This still isn't sauce though, since it only has the one note of the peppers. To add a little bit more depth, we sauteed a chopped onion and three cloves of garlic in three tablespoons of butter. After it had all softened, we added a few tablespoons of flour to form a kind-of roux (a flour-butter mixture that thickens liquids). After the roux had cooked for a few minutes to remove the flour flavor, we poured in the blended peppers, a teaspoon each of cumin and Mexican oregano, plus a teaspoon and a half of salt. Again, we simmered the mixture for a while to blend all the flavors, then literally blended it to get it smooth!

In the end, we had about a quart of enchilada sauce. It only took an hour and a half to make it all, and it cost nearly $5 in peppers, but man oh man was it delicious.

We used it to make a huge platter of vegetarian enchiladas. We filled tortillas with a mixture of organic black beans, locally grown sweet corn, and sauteed green peppers, doused them in the sauce and baked them until everything had warmed up. They looked great!

And they tasted fantastic too. Greg could probably eat Mexican food every night, but this batch of enchiladas seemed superlatively satisfying. It's hard to say if it's because the sauce was so tasty or just so much fun to make, but by the end of dinner we sure were glad we'd done it. 


This post has been shared with Simple Lives Thursday.

Friday, July 6, 2012

June Harvest Update + a recipe!

Much as we love our garden, it doesn't seem that Mother Nature has been too interested in helping us out with it. It has been phenomenally hot and dry all through June and thus far into July without much relief in sight. According to the Iowa Environmental Mesonet, we received 2.08 inches of water in June, versus the average of 4.94. So we've been busy watering our plants, making sure to do so away from peak hours so it has some chance of soaking in.

We were concerned that the dry spring, coupled with the excessive heat, would limit our harvests of spring crops but thankfully that hasn't been the case. June was the month of broccoli, with nearly every plant we started producing a full-sized head plus several side shoots. Plus we continued to harvest our baby spinach and began picking snow peas and kale.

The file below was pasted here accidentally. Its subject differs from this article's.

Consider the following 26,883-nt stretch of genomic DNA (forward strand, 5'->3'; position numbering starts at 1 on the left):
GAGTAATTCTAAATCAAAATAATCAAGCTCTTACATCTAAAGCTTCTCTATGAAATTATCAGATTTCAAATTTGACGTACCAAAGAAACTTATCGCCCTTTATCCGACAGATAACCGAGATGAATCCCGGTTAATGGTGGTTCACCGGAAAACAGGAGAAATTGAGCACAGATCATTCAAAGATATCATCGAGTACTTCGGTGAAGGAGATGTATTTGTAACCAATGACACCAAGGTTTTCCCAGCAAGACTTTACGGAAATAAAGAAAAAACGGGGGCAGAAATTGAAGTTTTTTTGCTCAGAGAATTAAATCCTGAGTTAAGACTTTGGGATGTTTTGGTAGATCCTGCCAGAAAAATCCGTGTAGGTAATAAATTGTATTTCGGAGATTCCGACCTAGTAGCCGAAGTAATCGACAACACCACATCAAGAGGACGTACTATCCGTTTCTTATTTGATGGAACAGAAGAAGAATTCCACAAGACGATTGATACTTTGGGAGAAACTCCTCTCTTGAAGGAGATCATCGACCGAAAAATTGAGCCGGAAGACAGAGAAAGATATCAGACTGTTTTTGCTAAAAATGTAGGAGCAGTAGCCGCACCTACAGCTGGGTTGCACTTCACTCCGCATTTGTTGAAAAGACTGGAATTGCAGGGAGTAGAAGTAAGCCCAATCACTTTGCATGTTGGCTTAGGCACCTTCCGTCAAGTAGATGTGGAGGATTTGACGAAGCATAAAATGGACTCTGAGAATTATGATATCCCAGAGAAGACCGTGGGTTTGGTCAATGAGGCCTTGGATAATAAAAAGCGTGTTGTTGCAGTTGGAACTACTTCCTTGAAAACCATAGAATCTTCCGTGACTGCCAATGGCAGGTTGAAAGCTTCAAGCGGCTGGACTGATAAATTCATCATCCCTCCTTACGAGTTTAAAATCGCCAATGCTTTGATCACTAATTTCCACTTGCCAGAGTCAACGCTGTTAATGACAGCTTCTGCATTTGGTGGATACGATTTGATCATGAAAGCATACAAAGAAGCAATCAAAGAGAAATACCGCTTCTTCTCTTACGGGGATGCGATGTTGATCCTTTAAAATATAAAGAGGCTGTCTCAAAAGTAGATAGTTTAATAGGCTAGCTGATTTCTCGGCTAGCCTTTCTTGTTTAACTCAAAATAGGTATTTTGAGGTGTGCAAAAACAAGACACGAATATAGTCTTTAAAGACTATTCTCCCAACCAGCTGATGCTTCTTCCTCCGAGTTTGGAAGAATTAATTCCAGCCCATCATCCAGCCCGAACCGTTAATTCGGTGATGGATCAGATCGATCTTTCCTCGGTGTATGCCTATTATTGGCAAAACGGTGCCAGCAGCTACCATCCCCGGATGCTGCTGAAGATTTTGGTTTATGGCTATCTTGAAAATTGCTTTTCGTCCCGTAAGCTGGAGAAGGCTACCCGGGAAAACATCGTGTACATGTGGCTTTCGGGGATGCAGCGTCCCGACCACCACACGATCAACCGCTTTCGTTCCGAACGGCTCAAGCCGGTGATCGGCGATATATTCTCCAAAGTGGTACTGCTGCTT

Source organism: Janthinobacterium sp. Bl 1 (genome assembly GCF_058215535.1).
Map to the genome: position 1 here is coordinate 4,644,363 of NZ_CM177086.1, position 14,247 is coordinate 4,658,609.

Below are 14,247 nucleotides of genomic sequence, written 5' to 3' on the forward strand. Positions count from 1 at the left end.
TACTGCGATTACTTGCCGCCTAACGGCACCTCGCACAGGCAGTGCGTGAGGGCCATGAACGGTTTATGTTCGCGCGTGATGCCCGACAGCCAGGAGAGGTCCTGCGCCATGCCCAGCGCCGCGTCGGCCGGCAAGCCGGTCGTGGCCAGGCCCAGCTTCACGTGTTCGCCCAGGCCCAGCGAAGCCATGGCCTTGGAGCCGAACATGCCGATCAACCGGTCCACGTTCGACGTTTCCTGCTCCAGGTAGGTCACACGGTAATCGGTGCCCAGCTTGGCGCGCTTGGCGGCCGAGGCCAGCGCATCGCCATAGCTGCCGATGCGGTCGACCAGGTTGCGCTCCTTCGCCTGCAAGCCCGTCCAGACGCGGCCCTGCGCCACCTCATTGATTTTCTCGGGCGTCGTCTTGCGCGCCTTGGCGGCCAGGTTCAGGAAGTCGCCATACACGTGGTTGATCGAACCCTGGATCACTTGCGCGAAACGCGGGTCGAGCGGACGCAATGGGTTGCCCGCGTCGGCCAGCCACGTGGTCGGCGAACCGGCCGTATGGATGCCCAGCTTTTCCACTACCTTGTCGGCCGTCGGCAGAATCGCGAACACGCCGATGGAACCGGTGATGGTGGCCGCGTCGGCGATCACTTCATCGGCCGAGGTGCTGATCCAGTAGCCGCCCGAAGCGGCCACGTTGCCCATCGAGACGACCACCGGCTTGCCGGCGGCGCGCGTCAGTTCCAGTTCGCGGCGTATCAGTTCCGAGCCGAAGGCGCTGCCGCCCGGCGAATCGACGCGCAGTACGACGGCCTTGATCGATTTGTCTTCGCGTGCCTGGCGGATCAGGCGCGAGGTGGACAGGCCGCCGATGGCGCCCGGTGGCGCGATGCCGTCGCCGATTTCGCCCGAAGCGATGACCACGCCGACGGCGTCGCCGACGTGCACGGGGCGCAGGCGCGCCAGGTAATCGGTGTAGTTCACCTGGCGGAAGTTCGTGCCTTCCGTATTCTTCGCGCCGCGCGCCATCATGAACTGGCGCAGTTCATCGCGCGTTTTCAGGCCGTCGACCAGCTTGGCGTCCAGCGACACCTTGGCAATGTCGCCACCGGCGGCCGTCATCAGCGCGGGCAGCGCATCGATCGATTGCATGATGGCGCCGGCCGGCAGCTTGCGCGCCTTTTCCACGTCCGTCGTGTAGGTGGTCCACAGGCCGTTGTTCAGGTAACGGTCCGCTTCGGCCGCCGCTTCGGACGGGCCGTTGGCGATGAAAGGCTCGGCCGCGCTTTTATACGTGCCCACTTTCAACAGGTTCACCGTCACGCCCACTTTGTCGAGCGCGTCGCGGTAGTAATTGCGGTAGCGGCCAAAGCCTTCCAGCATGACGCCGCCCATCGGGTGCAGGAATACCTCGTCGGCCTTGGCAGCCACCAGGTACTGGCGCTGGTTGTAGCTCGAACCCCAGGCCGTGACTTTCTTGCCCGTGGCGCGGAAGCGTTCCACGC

In June we harvested:

14.3 ounces of the lovely kale shown above
1 lb, 0.4 ounces of spinach, the end of the spring crop
2 lb 15.4 ounces of snow or sugar snap peas
a whopping 7 lb 3.0 ounces more broccoli!

We love broccoli, but that's a lot of steamed broccoli, even for us. So, on a day where you walk into the backyard and realize, we need to pick those three heads of broccoli right now or else they will bolt, what do you do?

You make broccoli-raisin salad, of course! Odds are you've had broccoli salad a time or two, at a picnic, a salad bar or a potluck get-together. Well, we just love the stuff, so it was a no-brainer way to use a bunch of broccoli fresh out of the garden. But we make ours just a touch differently from the standard recipe. Here's how we do it.

Naturally, we start with that broccoli, chopped up into florets. Since the size of the heads varies, we use 2-3, or until it nearly fills our big 8 cup measuring cup. Some people aren't fond of using the stalks, but if it's fresh they're not usually too woody. So, while Greg chopped them up, Stacia...

Whipped up a quick dressing made of 1 cup mayonnaise, 2 tablespoons balsamic vinegar, and 2 teaspoons sugar. This is often done with regular white vinegar but using balsamic really adds a little more depth of flavor. 

And now, brace yourselves for the blasphemous part. We don't add any bacon. Don't worry - we, along with the rest of the country, do enjoy bacon, but in this dish it can be a bit overpowering. The upside is that means no frying, so this is truly a no-cook salad. All you have to do now is toss the rest of the ingredients with the dressing.

Those ingredients are: the chopped broccoli, 1/2 cup raisins, some chopped onion if you have it (we didn't so we left it out; no big deal), and 1/4 cup sunflower seeds. Sunflower seeds get you the protein part of the meal that's traditionally done with bacon, but this is a much less assertive flavor. Toss it all together, and let it marinade for about 4 hours, or at least as many as you can resist eating it!

So there you have it! Next time you're faced with the wonderful quandary of how to use seven pounds of homegrown broccoli, try making this salad. It can go with almost anything, but we usually end up just munching on it as a snack and it's gone before we know it.

Hopefully we get a little bit of rain to help our plants out in the next month. It should be an exciting time, as we may start to harvest tomatoes and peppers, among other things. Using up a glut of either of those is just as fun, so we'll keep our fingers crossed that we get one!